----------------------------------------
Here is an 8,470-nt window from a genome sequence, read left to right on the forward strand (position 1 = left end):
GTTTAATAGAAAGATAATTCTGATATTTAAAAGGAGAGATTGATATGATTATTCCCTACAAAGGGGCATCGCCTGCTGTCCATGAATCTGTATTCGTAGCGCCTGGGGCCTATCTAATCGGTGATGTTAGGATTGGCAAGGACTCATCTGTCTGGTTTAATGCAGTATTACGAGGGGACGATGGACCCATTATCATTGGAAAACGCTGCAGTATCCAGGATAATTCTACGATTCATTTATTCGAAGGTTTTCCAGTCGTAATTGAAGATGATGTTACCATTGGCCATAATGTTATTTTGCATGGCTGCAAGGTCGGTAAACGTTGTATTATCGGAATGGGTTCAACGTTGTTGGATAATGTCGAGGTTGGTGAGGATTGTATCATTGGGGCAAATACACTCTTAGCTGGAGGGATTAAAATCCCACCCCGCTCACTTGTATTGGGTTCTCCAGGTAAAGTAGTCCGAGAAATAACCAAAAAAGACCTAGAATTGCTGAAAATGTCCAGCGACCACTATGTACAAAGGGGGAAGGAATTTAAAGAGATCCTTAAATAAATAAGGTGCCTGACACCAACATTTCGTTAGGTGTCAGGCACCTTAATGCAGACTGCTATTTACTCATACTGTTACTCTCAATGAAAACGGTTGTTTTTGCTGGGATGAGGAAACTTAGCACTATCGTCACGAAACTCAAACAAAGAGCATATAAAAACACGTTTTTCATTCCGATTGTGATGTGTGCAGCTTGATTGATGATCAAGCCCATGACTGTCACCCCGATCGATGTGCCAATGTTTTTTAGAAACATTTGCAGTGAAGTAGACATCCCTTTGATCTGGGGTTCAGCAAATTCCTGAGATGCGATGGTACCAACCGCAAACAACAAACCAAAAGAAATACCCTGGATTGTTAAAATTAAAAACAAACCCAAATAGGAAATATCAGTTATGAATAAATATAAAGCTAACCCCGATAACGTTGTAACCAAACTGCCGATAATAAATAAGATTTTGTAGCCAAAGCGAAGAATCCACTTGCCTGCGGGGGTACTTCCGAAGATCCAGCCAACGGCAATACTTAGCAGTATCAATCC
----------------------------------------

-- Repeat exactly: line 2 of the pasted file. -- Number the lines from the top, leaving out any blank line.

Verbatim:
GTTTAATAGAAAGATAATTCTGATATTTAAAAGGAGAGATTGATATGATTATTCCCTACAAAGGGGCATCGCCTGCTGTCCATGAATCTGTATTCGTAGCGCCTGGGGCCTATCTAATCGGTGATGTTAGGATTGGCAAGGACTCATCTGTCTGGTTTAATGCAGTATTACGAGGGGACGATGGACCCATTATCATTGGAAAACGCTGCAGTATCCAGGATAATTCTACGATTCATTTATTCGAAGGTTTTCCAGTCGTAATTGAAGATGATGTTACCATTGGCCATAATGTTATTTTGCATGGCTGCAAGGTCGGTAAACGTTGTATTATCGGAATGGGTTCAACGTTGTTGGATAATGTCGAGGTTGGTGAGGATTGTATCATTGGGGCAAATACACTCTTAGCTGGAGGGATTAAAATCCCACCCCGCTCACTTGTATTGGGTTCTCCAGGTAAAGTAGTCCGAGAAATAACCAAAAAAGACCTAGAATTGCTGAAAATGTCCAGCGACCACTATGTACAAAGGGGGAAGGAATTTAAAGAGATCCTTAAATAAATAAGGTGCCTGACACCAACATTTCGTTAGGTGTCAGGCACCTTAATGCAGACTGCTATTTACTCATACTGTTACTCTCAATGAAAACGGTTGTTTTTGCTGGGATGAGGAAACTTAGCACTATCGTCACGAAACTCAAACAAAGAGCATATAAAAACACGTTTTTCATTCCGATTGTGATGTGTGCAGCTTGATTGATGATCAAGCCCATGACTGTCACCCCGATCGATGTGCCAATGTTTTTTAGAAACATTTGCAGTGAAGTAGACATCCCTTTGATCTGGGGTTCAGCAAATTCCTGAGATGCGATGGTACCAACCGCAAACAACAAACCAAAAGAAATACCCTGGATTGTTAAAATTAAAAACAAACCCAAATAGGAAATATCAGTTATGAATAAATATAAAGCTAACCCCGATAACGTTGTAACCAAACTGCCGATAATAAATAAGATTTTGTAGCCAAAGCGAAGAATCCACTTGCCTGCGGGGGTACTTCCGAAGATCCAGCCAACGGCAATACTTAGCAGTATCAATCC